Given the literal smorgasbord of (sometimes inaccurate) polling that exists in recent election cycles, we have a vast collection of numbers to sift through when reading the tea leaves in 2020. By looking at the past cycles at this same time period, it’s possible to get some understanding of where the field is standing and how the competitiveness is shaping up.

Let’s dive into the historical numbers which come from a great Twitter account, run by the Washington Post, called @LedPast. The account spits out a daily rundown of which candidate led in the polls on this very date in the prior cycles.

As of today, here’s where the field stood in prior years:

2008 Dem: Hillary Clinton led by 11.5 points.
2008 GOP: Rudy Giuliani led by 13.6 points.
2012 GOP: Mitt Romney led by 7 points.
2016 Dem: Hillary Clinton led by 55.6 points.
2016 GOP: Jeb Bush led by 0.6 points.

The most glaring numbers that jump out is 2008 where primary voters were most interested in Hillary Clinton and Rudy Giuliani, each leading their nomination polls by double-digits in early 2007.

Clinton eventually went on to fall against Barack Obama after a protracted primary battle, while Giuliani faded much faster in the cycle.

Rudy Giuliani led the Republican side handily all the way up to January of 2012 when John McCain quickly caught fire as the likely nominee.

The 2012 cycle was much more accurate with Mitt Romney leading at this time and eventually going on to win the Republican nomination after a hard-fought primary that lasted well into the Spring.

2016 is another unique year where Hillary Clinton faced minimal competition at this time and was leading by a whopping 50+ points among Democratic primary voters. Even with that number, the 2016 Democratic primary came down to a fistfight between Clinton and Bernie Sanders which lasted almost until the very end of the primary voting season.

Ultimately, Clinton prevailed but was heavily battered despite a massive polling lead heading into the primary.

On the 2016 Republican side, Jeb Bush was barely squeaking out a lead which was basically a statistical tie. Bush never really had much traction and within a couple of months of this poll snapshot in 2016, Donald Trump would capture the top polling spot on the Republican side and never look back.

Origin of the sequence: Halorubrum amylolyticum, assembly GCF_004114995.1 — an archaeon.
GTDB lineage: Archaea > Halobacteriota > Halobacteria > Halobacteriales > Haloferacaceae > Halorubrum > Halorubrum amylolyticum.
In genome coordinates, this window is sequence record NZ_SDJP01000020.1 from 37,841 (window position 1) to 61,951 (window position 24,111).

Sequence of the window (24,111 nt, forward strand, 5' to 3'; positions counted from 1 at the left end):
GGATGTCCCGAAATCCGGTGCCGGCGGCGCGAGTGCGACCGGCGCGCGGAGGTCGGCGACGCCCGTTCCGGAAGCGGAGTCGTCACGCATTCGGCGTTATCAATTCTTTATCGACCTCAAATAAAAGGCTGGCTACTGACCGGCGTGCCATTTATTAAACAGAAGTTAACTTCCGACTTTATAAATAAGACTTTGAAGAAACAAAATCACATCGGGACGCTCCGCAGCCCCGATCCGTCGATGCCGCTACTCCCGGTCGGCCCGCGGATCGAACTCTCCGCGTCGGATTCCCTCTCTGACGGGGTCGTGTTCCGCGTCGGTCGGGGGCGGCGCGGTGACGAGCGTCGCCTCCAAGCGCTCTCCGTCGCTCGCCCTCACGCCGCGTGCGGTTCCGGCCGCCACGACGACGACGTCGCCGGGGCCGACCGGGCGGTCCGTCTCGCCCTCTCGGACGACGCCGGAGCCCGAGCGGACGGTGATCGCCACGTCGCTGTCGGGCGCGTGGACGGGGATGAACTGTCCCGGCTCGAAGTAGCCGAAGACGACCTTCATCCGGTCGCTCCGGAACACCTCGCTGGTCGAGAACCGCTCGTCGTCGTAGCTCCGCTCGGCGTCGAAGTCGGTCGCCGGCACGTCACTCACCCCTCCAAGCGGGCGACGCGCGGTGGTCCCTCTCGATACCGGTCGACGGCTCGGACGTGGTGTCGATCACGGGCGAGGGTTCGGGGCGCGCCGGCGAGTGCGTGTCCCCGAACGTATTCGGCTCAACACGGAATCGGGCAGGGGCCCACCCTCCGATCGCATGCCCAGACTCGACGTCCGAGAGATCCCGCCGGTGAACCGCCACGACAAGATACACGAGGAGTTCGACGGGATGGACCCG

Comparing 2020 Polls

What about right now? The current RealClearPolitics average of national Democratic primary polls gives us something to work with:

RCP Average (3/14 – 3/26)
29.2% – Biden
21.8% – Sanders
9.8% – Harris
5.7% – Warren
3.2% – Booker
2.2% – Buttigieg
1.7% – Klobuchar
1.0% – Yang
1.0% – Castro
0.7% – Hickenlooper
0.7% – Gillibrand
0.7% – Inslee

At a quick glance, we could have a real race on our hands. Biden and Sanders are less than 10 points apart on average. Some polls show them closer, but the average will suffice for some basic analysis. This would conventionally give Biden a nod at holding the advantage, but he’s not in the clear with the numbers still fluid and changing fast.

In 2008, for example, when Barack Obama ultimately bested Clinton for the nomination, the two were polling within 10 points of each other at this time in the cycle. The Washington Post numbers, represented above, said Hillary was leading by 11.5 points, but other polls at the time showed the numbers much closer, some having Obama and Clinton within 2 points of each other.

Looking at the 2020 numbers again, the RCP average gives Biden a 7.4 point advantage, which is very close to the margin-of-error territory. Some 2020 polls actually show a tie between Biden and Sanders right now so the race is clearly wide open.

Do These Numbers Mean Anything?

It’s a good question, but if I say they mean nothing, then what was the point of writing about them? Clearly they mean something if, at a minimum, we can get an idea of how wide open the race is for the 2020 Democratic nomination.

Democratic voters are taking their time, examining the field, and want to learn more about the candidates before selecting someone to challenge President Trump.

In the coming months, as the field gels and we get a sense of final slate of candidates running for the 2020 Democratic nomination, one of these candidates will start to have a breakout moment. It might be Pete Buttigieg for all we know, or it could be Bernie, or maybe Harris. Maybe Joe Biden will enter the race and drive his numbers up and keep them for the rest of the year only to be unseated in January. The various scenarios are endless and all reasonably valid to explore.

Heading toward the first debate, on June 26 and 27, the numbers will churn and tighten, but if they tell us anything, it’s that we’re heading for a strongly contested primary on the Democratic side.